Villanova finished its regular season squeaking past a much improved Notre Dame 78-75 while Duquesne beat St. Francis 82-72.
1. PENN (23-2)
2. VILLANOVA (19-6)
California somehow managed to get within 51-48 of UCLA in the second half, the closest any team has been to the Bruins that late in a game this season, but there was never a worry as the Angelenos won 85-71. Next night UCLA crushed Stanford 102-73. John Wooden warned ominously, "It will take a very good team, playing a very good game, to beat us. We're not young any—more. We have a full season behind us." California did upset USC 84-74, if that is still an upset.
Brigham Young, with the WAC title already in hand, had a bad case of the looking-ahead blues. The Cougars shot 75% from the field in the first half at Texas-El Paso, yet blew a 14-point lead and lost 73-69. At New Mexico, completely inverting the whole act, they missed 13 of their first 15 field-goal attempts, shot only 29% in the entire first half and won 61-60. Jerry Tarkanian of Long Beach, whose 49ers will meet BYU in the first round of the NCAA West Regionals, saw the game and said the Cougars "showed a lot of courage."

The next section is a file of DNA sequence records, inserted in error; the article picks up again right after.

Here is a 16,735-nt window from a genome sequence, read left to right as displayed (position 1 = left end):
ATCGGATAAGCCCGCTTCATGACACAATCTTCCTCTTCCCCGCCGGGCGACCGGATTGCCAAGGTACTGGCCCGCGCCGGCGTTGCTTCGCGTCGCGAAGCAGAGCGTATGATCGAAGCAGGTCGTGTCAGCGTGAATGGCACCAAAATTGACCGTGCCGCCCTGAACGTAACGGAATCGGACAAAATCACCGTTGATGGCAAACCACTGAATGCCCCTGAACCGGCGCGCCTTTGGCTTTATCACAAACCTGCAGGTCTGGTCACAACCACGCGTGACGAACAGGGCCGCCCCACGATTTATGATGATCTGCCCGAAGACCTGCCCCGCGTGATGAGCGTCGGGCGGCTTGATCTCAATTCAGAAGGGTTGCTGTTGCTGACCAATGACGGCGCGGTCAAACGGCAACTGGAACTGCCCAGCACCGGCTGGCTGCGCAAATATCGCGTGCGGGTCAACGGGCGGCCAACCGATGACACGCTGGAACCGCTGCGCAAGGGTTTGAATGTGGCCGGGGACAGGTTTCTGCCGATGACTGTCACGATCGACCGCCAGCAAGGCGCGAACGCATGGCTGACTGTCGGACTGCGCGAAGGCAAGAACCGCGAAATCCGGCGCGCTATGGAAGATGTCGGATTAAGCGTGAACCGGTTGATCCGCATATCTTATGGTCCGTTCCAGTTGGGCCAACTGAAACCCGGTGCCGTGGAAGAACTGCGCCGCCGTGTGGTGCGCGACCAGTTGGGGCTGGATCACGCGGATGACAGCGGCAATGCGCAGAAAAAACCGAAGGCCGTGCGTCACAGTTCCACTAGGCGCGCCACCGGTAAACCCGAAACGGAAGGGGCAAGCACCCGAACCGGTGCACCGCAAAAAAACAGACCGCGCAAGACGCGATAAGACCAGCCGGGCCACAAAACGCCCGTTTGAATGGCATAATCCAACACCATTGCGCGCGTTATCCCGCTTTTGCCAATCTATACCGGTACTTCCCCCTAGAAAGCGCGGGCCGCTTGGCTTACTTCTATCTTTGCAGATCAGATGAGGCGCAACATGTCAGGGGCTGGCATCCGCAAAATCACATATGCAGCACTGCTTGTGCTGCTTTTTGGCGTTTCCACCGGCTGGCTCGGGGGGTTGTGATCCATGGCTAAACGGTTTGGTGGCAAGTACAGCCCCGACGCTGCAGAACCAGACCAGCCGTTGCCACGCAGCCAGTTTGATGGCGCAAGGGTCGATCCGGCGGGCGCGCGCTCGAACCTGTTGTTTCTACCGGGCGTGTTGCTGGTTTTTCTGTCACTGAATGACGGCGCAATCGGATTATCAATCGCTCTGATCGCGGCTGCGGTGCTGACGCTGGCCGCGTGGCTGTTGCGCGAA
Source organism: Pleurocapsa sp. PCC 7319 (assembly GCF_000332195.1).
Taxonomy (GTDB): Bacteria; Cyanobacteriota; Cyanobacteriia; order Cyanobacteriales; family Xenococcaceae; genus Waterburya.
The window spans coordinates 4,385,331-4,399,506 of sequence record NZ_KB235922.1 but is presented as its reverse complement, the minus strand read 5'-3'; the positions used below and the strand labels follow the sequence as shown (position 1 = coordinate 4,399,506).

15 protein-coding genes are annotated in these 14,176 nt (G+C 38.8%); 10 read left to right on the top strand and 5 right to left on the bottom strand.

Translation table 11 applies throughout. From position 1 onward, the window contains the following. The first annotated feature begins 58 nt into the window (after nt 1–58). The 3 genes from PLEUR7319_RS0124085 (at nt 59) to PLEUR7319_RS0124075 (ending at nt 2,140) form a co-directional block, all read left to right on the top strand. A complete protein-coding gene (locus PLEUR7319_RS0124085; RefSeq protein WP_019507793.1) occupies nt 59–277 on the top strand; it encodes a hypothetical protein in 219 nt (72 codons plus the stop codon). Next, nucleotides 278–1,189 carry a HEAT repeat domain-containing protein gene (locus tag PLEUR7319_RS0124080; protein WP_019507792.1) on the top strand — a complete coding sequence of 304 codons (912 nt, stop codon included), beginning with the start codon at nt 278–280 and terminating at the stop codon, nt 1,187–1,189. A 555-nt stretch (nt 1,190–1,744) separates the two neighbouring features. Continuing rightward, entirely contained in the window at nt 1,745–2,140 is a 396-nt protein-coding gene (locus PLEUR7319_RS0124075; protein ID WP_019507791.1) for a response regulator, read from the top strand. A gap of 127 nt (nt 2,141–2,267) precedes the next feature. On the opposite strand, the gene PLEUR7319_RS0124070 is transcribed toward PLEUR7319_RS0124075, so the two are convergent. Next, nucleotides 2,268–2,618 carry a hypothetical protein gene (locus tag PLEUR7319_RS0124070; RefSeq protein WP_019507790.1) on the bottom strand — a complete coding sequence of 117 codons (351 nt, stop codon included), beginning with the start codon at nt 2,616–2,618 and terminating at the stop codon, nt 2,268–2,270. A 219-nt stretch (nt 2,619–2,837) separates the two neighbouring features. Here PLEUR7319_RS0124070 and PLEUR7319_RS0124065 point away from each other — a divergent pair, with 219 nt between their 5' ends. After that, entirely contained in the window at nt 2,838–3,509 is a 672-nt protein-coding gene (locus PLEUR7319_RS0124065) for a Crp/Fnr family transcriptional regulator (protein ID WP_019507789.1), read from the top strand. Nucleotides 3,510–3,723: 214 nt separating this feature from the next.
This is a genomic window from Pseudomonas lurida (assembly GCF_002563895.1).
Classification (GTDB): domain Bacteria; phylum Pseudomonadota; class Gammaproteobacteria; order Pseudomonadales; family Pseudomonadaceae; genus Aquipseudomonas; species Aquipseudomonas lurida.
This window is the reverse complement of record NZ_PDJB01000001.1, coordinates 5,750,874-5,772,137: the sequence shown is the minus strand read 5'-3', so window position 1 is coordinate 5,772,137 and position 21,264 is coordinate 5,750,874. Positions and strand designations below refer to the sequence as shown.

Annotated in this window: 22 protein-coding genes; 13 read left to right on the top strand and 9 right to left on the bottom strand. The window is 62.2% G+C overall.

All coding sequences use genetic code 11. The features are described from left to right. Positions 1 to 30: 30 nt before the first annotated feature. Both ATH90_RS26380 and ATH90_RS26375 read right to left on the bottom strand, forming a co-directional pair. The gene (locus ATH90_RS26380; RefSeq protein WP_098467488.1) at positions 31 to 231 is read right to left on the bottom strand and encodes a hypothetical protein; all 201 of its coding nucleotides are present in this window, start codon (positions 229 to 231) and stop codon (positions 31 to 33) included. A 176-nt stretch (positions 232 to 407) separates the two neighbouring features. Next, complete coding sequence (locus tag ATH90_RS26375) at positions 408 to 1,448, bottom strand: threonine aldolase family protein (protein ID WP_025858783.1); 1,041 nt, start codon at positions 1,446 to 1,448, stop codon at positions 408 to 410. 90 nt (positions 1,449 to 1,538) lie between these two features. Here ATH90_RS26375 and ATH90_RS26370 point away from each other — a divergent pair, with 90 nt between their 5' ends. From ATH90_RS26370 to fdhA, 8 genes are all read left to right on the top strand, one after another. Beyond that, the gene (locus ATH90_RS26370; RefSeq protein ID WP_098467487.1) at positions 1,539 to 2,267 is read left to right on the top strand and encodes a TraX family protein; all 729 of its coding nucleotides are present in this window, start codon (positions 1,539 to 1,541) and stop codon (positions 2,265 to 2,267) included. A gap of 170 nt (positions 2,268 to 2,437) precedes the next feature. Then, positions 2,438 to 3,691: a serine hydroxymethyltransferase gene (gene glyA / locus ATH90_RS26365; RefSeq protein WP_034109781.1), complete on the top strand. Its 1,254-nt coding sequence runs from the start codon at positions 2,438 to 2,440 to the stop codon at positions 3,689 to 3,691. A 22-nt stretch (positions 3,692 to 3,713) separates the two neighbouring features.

Houston, 19-5 going into the week and expecting an NCAA bid (which they got), ran into a double-dipper disaster. The Cougars shot 60% and Dwight Davis collected 40 points, yet Jacksonville came from 12 points back and ravaged the Texans in overtime 110-108. The Dolphins' Harold Fox, who missed a last-second shot in last year's 83-82 loss at Houston, did not miss this time. With 10 seconds left in overtime, he came down the lane and hit a short jump shot. "I've had a long time to live with the shot I missed," Fox said. "I let this one go and thought, 'It had better go in.' " Next, Denver almost hit Houston again, losing only 94-91. Pioneer Dave (Stretch) Bustion fired in 41 points, a career high.
Utah State, once an embarrassing 5-8, won its seventh game in the last 10 by edging Colorado State 93-84 and Weber State 67-65. Jeff Tebbs, a guard, hit a remarkable 80% of his shots from the field in the two games, including clutch baskets in both contests.
Santa Clara and San Francisco, both winners over the Nevadas, at Reno and Las Vegas, head for a West Coast Athletic Conference showdown.
1. UCLA (25-0)
2. LONG BEACH ST. (23-3)